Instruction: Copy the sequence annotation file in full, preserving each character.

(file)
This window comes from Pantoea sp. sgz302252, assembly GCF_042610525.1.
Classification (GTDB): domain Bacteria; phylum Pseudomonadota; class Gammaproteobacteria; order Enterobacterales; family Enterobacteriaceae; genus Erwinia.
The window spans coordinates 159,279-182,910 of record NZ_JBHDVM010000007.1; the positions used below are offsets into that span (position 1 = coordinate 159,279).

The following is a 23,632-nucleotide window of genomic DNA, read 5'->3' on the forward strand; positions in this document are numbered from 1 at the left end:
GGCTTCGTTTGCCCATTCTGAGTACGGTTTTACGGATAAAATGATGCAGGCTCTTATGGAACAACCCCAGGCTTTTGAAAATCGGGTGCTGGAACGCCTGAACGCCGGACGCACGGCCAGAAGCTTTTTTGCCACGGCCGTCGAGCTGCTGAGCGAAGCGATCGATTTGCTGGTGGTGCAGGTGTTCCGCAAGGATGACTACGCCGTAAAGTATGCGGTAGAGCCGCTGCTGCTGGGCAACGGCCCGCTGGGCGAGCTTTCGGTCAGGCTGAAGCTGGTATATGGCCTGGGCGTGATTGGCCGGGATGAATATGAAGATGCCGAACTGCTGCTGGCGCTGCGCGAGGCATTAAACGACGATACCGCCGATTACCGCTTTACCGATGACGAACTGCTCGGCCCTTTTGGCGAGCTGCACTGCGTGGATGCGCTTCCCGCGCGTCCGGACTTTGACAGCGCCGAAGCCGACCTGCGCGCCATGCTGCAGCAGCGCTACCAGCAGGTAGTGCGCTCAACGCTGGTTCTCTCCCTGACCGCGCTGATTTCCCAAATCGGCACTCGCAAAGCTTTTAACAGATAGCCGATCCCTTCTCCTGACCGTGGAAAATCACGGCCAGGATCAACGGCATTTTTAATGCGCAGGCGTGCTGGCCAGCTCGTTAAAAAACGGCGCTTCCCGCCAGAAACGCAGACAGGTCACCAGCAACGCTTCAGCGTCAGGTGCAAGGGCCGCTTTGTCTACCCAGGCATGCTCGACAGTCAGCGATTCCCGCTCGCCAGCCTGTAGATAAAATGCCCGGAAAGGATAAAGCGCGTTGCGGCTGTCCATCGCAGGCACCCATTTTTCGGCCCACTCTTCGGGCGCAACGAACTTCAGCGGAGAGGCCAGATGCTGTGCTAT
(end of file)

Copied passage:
This window comes from Pantoea sp. sgz302252, assembly GCF_042610525.1.
Classification (GTDB): domain Bacteria; phylum Pseudomonadota; class Gammaproteobacteria; order Enterobacterales; family Enterobacteriaceae; genus Erwinia.
The window spans coordinates 159,279-182,910 of record NZ_JBHDVM010000007.1; the positions used below are offsets into that span (position 1 = coordinate 159,279).

The following is a 23,632-nucleotide window of genomic DNA, read 5'->3' on the forward strand; positions in this document are numbered from 1 at the left end:
GGCTTCGTTTGCCCATTCTGAGTACGGTTTTACGGATAAAATGATGCAGGCTCTTATGGAACAACCCCAGGCTTTTGAAAATCGGGTGCTGGAACGCCTGAACGCCGGACGCACGGCCAGAAGCTTTTTTGCCACGGCCGTCGAGCTGCTGAGCGAAGCGATCGATTTGCTGGTGGTGCAGGTGTTCCGCAAGGATGACTACGCCGTAAAGTATGCGGTAGAGCCGCTGCTGCTGGGCAACGGCCCGCTGGGCGAGCTTTCGGTCAGGCTGAAGCTGGTATATGGCCTGGGCGTGATTGGCCGGGATGAATATGAAGATGCCGAACTGCTGCTGGCGCTGCGCGAGGCATTAAACGACGATACCGCCGATTACCGCTTTACCGATGACGAACTGCTCGGCCCTTTTGGCGAGCTGCACTGCGTGGATGCGCTTCCCGCGCGTCCGGACTTTGACAGCGCCGAAGCCGACCTGCGCGCCATGCTGCAGCAGCGCTACCAGCAGGTAGTGCGCTCAACGCTGGTTCTCTCCCTGACCGCGCTGATTTCCCAAATCGGCACTCGCAAAGCTTTTAACAGATAGCCGATCCCTTCTCCTGACCGTGGAAAATCACGGCCAGGATCAACGGCATTTTTAATGCGCAGGCGTGCTGGCCAGCTCGTTAAAAAACGGCGCTTCCCGCCAGAAACGCAGACAGGTCACCAGCAACGCTTCAGCGTCAGGTGCAAGGGCCGCTTTGTCTACCCAGGCATGCTCGACAGTCAGCGATTCCCGCTCGCCAGCCTGTAGATAAAATGCCCGGAAAGGATAAAGCGCGTTGCGGCTGTCCATCGCAGGCACCCATTTTTCGGCCCACTCTTCGGGCGCAACGAACTTCAGCGGAGAGGCCAGATGCTGTGCTAT